It’s the third Monday in April — Patriots’ Day as it’s known in Boston — and the occasion of the annual Boston Marathon. So far, we’ve heard of at least one UW-Green Bay runner who will be competing. Former Phoenix cross-country standout Callie Bartel (Human Biology, Class of ’09) is returning to the race after putting up a 3:13:03 last year, good enough for a very strong 442nd among the women’s finishers on a day when more than 30,000 total runners crossed the line. Bartel is a Prevea assistant athletics trainer assigned to Phoenix Athletics.
Nutritional scientist Debra Pearson of Human Biology will be among the presenters Feb. 12 in Green Bay when New Leaf Market presents “Grass-Fed Green Bay,” touting what advocates characterize as the health, sustainability and local economic benefits of grass-fed food.
The Horizon League announced its 2014 Fall Academic All-League Teams on Friday. A total of 52 student-athletes from five fall sports were honored in balloting by the League’s faculty athletics representatives and sports information directors. Representing Green Bay and being placed on the Academic All-League Team for cross country was junior Sarah Mauel of Green Bay. Mauel is fresh off one of the best seasons in program history, highlighted by a sixth-place finish in the Horizon League Championship meet. A Human Biology major, she carries a 3.75 cumulative grade-point average. Read more.
Four students have been selected to represent UW-Green Bay at the Interprofessional Healthcare Case Competition sponsored by the Wisconsin Area Health Education Center (AHEC). The team of students was given a healthcare case study and required to conduct an analysis of interprofessional efforts related to patient care. After submission of an executive summary and budget, the team was selected to move on to the next part of the competition, which involves presenting findings to a panel of healthcare judges in Wisconsin Dells in January. The team will be competing for a $3,000 first-place cash prize. Students are: Anita Frankhauser, team captain (Human Biology – Emphasis in Nutritional Sciences/Dietetics), Stephanie Hessler (Healthcare Information Management Technology), Amanda Hoffman (BSN Program), and Alysia Wiley (BSN Program).
In case you missed it in our Log Extra newsletter: UW-Green Bay’s longest-running donors have stepped up big-time with a record-tying $1 million gift for student scholarships. Dr. Herbert and Crystal Sandmire’s donation will support students who intend to pursue a career in medicine or related medical fields, and will enhance a legacy of generosity that dates back 46 years. “This generous gift will provide a tremendous boost for our Human Biology program and related areas, which are helping to prepare the medical professionals of tomorrow,” said Chancellor Gary L. Miller. “Our regional economy depends on training and equipping more doctors and other professionals to provide the best care possible for the people of Northeastern Wisconsin.” The Sandmire gift ties a record for UW-Green Bay’s largest-ever single scholarship donation. In 2008, the family of Capt. Craig A. Mueller gave $1 million in scholarships, in accordance with the late alumnus’ wishes. The donation also comes at an important juncture for the future of healthcare in the region, as UW-Green Bay is a partner institution for a new Medical College of Wisconsin satellite campus that will be housed at St. Norbert College in De Pere. For more.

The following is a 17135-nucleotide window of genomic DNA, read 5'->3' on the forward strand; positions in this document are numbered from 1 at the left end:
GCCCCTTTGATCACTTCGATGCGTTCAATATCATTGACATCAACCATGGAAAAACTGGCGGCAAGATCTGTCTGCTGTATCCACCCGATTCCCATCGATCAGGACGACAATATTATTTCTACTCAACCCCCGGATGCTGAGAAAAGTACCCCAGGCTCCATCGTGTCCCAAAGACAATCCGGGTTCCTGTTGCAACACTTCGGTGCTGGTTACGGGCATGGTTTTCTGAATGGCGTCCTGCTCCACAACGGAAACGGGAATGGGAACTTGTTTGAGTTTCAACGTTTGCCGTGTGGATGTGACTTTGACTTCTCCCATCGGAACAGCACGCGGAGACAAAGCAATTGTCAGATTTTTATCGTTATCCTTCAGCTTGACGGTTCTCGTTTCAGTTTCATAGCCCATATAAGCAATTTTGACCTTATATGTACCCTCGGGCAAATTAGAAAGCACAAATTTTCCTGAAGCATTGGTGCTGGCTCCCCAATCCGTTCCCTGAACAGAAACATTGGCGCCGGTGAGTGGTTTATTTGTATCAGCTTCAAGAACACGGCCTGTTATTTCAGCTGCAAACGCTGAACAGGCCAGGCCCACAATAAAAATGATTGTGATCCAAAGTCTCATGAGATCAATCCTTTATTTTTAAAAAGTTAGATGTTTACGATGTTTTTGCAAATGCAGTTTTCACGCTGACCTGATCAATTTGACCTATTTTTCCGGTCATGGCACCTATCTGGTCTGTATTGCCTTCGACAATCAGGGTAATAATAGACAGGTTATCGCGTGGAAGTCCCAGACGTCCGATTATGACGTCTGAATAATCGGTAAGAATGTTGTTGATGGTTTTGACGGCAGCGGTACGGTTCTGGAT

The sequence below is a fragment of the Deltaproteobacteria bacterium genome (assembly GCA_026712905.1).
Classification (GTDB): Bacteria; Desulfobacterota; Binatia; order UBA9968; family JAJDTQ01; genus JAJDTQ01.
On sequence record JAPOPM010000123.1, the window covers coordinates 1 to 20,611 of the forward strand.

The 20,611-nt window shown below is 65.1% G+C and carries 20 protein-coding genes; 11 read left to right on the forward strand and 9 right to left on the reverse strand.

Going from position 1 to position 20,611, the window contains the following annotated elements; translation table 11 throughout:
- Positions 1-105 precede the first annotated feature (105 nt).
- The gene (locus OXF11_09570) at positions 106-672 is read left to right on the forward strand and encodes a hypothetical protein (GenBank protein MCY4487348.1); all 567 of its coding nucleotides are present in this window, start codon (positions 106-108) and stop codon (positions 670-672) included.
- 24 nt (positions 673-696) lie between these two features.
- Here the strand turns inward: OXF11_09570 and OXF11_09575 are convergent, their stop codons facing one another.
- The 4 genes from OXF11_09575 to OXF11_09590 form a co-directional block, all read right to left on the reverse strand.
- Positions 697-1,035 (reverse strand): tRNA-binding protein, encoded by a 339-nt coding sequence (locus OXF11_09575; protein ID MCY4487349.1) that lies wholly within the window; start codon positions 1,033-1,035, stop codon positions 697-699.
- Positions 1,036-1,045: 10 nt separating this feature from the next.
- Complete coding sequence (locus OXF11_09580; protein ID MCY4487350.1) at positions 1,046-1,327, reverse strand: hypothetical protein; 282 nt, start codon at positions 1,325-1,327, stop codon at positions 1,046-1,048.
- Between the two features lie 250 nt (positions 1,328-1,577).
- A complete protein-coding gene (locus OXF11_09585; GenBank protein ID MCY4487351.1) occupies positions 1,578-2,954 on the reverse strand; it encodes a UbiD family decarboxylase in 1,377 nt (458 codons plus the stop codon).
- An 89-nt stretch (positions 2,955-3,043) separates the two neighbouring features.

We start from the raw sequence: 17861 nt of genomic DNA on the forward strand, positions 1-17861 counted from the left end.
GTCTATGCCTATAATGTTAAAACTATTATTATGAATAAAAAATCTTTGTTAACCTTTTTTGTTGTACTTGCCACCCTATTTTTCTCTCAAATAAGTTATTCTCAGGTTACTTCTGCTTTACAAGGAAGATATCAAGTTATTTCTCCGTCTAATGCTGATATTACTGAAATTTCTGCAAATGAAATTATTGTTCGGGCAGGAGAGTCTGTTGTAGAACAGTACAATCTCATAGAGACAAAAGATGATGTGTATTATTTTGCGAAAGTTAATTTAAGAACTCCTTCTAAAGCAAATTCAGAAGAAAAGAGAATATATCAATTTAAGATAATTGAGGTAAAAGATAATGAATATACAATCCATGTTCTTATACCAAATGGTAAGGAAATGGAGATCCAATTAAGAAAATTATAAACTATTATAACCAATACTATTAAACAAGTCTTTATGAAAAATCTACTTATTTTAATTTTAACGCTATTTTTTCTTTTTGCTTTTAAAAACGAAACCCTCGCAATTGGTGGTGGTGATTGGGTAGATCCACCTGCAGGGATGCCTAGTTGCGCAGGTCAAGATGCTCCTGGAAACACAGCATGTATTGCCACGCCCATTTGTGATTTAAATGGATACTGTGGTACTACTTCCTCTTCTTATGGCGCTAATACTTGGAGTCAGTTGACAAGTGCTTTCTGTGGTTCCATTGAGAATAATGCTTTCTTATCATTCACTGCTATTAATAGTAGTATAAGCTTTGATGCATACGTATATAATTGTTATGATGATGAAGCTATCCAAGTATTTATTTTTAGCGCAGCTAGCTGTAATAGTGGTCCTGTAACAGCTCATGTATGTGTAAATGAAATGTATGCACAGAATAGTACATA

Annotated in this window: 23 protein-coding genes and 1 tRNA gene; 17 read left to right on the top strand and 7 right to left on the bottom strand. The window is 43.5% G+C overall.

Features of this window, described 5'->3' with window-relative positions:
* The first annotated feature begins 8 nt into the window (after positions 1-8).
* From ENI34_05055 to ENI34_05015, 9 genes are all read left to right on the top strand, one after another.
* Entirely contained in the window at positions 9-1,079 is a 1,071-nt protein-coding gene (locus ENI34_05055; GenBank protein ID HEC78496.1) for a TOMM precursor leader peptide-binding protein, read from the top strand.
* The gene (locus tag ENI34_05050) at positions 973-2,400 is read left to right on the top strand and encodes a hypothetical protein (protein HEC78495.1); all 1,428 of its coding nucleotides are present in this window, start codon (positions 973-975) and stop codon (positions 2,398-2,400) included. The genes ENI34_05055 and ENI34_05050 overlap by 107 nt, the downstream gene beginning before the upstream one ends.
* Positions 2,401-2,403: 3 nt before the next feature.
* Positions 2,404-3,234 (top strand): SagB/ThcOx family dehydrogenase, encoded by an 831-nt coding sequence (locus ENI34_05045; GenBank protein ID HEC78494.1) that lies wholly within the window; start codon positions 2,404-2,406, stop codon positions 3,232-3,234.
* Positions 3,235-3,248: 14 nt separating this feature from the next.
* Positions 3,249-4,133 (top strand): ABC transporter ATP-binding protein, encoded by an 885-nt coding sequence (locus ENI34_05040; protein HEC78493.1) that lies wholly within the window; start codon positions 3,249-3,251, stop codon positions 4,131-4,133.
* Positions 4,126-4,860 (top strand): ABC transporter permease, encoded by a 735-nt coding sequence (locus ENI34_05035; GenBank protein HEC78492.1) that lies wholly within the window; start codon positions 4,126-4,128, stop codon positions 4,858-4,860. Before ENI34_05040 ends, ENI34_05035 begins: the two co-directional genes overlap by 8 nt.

The University of Wisconsin-Green Bay’s longest-running donors are enhancing a decades-long legacy of generosity with a $1 million scholarship gift for students who intend to pursue a career in medicine or related medical fields.
Dr. Herbert and Crystal Sandmire’s gift ties a record for the University’s largest-ever single scholarship donation. In 2008, the family of Capt. Craig A. Mueller gave $1 million for scholarships, in accordance with the late alumnus’ wishes.
Established in 1987, the Herbert F. and Crystal J. Sandmire Scholarship is awarded to continuing UW-Green Bay students who plan to enter the medical field. The pair’s latest gift will provide perhaps dozens of additional scholarships annually, helping more pre-med and other students prepare to meet a critical regional need, said UW-Green Bay Chancellor Gary L. Miller.
“This generous gift will provide a tremendous boost for our Human Biology program and related areas, which are helping to prepare the medical professionals of tomorrow,” Miller said. “Our regional economy depends on training and equipping more doctors and other professionals to provide the best care possible for the people of Northeastern Wisconsin.”
The Sandmires’ gift comes at an important juncture for the future of healthcare in the region, Miller added. UW-Green Bay is a partner institution for a new Medical College of Wisconsin satellite campus that will be housed at St. Norbert College in De Pere.